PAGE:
Food will be one of the major challenges of the 21st century – and one on which the UK Labour party can lead on
Even with the economy getting back on track the cost of living crisis has not disappeared. Higher energy bills, rising housing costs, falling real-terms wages are part of the political story of the recovery. The public get that the benefits of a return to growth are not yet being shared fairly.
Food is part of both the cost of living crisis and the longer-term challenge of sustainable production. Labour has developed a strong political story around the rapid growth in demand for food banks; there is also an opportunity for Labour to seize the initiative on a much broader food agenda.
Globally, it is estimated that we will need to feed eight billion people by 2025, making food one of the major challenges of the 21st Century. In the UK, food security, a changing climate and food prices will be a growing concern for future governments. Emerging demand in new markets, lack of access to land and water, and the changing weather, are putting pressure on the global food system.
Food prices are rising faster than both wages and overall prices. The horsemeat scandal sparked a public debate about how food is produced, traced and regulated. Yet, 18 months on the government still have not published the Elliot review into the scandal or acknowledged the damage their fragmentation of the Food Standards Agency caused.
The reality is that we will not return to the kind of cheap prices seen in much of the last 100 years. Better competition between retailers may help, but the long-term drop in food prices since mid-20th century has been replaced by volatility and uncertainty. Earlier this summer Professor Tim Lang and Victoria Schoen published a new report highlighting the importance of affordability not just food prices. Whilst on average British families spent 9.3% of incomes on food and drink, this rises to 15% for families in the lowest income brackets. The trend shows that average spent on food has fallen from 71% for working class families in 1885 to 34% in 1946.
Former Shadow Environment Secretary, Mary Creagh, was one of the first shadow cabinet ministers to focus on the importance of food to both living standards and future economic prosperity. The challenge has been picked up by the determined work of Shadow Farming Minister Huw Irranca-Davies and new Shadow Environment Secretary, Maria Eagle. All of them followed on Labour’s work in government with the publication of Food 2030, in 2010, the first national food strategy since the Second World War, setting out a vision for a sustainable and secure food supply in the UK. Even with the recent procurement strategy published by Defra, this work has largely been ignored by the coalition.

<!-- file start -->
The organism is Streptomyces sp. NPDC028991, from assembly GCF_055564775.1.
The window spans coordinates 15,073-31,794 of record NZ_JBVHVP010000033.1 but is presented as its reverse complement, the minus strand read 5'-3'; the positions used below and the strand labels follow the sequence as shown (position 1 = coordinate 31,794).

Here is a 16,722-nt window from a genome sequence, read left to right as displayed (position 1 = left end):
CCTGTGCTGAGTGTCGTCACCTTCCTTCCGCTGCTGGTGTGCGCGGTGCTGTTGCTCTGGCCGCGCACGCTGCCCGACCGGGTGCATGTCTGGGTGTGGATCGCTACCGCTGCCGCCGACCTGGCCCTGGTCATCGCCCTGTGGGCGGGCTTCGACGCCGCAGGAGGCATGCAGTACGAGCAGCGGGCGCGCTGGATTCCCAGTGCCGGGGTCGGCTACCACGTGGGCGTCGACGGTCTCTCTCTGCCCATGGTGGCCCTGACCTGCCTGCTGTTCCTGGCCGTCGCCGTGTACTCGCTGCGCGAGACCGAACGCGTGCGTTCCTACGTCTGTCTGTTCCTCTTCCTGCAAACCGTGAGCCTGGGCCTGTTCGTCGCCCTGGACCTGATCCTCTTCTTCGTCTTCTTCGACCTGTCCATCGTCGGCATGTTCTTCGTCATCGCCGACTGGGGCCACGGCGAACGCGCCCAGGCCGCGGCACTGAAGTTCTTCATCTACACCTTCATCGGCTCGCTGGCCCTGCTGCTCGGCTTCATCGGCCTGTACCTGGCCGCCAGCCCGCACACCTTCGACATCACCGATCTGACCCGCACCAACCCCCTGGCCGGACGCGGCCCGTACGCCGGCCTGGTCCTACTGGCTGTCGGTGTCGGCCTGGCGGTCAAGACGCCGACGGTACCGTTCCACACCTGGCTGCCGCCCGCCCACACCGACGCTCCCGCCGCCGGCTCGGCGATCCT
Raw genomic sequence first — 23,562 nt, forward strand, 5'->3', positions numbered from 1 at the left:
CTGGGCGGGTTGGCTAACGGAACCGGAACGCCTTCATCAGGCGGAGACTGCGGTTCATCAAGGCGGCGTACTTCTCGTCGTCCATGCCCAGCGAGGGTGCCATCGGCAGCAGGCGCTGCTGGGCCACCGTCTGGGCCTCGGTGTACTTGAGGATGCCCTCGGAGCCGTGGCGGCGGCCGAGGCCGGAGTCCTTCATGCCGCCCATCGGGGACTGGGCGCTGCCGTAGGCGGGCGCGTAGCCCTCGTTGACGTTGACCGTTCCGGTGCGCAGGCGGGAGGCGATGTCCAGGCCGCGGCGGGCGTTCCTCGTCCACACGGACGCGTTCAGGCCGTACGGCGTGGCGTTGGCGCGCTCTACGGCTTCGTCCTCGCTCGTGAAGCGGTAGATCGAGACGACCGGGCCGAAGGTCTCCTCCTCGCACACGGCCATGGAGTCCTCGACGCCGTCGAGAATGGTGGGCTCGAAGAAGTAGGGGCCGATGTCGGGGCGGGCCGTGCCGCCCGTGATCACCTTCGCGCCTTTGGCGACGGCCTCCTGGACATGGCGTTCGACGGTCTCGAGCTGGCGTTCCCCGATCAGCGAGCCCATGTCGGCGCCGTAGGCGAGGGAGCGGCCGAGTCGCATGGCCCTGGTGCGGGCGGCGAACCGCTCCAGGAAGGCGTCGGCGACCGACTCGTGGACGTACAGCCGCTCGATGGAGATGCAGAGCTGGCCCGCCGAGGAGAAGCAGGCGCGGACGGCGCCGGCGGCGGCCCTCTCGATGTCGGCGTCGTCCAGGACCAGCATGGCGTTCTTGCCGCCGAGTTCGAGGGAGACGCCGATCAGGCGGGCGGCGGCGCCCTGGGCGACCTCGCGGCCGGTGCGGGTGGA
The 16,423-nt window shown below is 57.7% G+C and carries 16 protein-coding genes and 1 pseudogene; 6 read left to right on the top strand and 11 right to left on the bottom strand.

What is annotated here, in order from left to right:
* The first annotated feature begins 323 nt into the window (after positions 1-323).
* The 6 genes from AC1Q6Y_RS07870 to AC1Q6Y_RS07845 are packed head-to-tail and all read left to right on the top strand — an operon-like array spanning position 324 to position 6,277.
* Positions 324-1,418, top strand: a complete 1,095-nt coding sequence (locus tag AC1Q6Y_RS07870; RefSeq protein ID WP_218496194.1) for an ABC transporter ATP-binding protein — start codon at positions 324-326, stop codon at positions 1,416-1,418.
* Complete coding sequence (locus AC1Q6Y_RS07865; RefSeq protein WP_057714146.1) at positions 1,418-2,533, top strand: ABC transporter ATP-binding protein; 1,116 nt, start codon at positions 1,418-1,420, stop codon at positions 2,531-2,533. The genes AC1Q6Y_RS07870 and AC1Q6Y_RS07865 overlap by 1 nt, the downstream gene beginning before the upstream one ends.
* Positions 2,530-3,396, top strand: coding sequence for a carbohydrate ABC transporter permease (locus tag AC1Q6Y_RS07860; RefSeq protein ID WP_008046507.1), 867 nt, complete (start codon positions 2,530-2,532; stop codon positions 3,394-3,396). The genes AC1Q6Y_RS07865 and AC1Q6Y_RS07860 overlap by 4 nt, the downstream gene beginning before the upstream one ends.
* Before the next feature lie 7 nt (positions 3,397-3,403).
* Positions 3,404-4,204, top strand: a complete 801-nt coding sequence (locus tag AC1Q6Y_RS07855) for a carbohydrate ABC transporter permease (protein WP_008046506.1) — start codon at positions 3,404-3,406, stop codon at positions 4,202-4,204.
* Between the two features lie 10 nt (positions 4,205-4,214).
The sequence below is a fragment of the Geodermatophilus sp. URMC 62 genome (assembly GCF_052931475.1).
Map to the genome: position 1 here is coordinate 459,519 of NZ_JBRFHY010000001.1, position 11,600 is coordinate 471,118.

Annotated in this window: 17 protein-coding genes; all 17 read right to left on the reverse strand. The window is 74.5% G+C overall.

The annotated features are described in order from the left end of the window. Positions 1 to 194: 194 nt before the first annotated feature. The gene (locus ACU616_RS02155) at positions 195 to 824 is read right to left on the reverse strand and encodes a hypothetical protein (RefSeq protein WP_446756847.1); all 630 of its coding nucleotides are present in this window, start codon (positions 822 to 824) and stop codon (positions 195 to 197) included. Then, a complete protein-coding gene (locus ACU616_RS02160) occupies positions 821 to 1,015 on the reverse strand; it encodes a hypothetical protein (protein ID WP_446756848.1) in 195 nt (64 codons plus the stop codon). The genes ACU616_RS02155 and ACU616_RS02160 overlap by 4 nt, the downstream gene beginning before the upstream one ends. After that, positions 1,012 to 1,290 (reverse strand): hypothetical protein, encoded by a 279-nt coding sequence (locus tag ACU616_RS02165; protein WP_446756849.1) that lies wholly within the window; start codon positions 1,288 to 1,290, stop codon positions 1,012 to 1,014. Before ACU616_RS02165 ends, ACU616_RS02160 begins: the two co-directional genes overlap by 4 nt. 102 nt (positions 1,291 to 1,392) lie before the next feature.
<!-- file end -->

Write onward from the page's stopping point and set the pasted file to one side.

So, where should this lead Labour? Food is an amazingly important issue. We should be talking more about the importance of a healthy, affordable food linked to a thriving food sector in the UK. There are huge pressures on the UK’s food system from the impact of erratic weather on farmers and the pressure on producers to shoulder an unfair burden from supermarket price wars, through to income inequality and its impact on public health and diets. Food poverty should be taken out of its silo and looked at as a health, welfare and economic issue. The public will rightly want to see independence and expertise restored in our food regulations.
Labour should adopt an ambitious aim to boost domestic food security, produce more food in the UK and encourage greater exports to new emerging markets. This ambition should be underpinned by a clear goal to not just halt but to actively restore biodiversity in the UK. The simplification of the Common Agricultural Policy has turned out to be another inflexible reform for farmers and the environment.
The UK food industry is already a success story and has the potential to create jobs and boost UK growth. Food and farming is the largest manufacturing sector in the UK: 400,000 people work in food processing and manufacturing in the UK, and exports amount to £11 billion.
Labour’s ambition requires a new approach to how government looks at food and farming. Labour should consider appointing a Farming Minister to sit jointly between Defra and BIS to provide greater co-ordination with economic growth. We need greater co-ordination at the highest level to ensure ambition and progress on our environmental obligations, science and research, possibly through a food security committee of the Cabinet. We should look to other industrial sectors, such as the automotive industry, to see how business and government can work together to promote growth, decent jobs and higher productivity.
There are huge opportunities for Britain to lead the world on food: building on demand for the amazing foods we produce; improving food security and environmental benefits; and tackling food affordability through greater transparency for consumers and sharing the benefits of a return to growth.
Andrew Pakes is the Labour & Co-operative Parliamentary Candidate for Milton Keynes South and a former advisor to the Shadow Cabinet on food and environmental policy.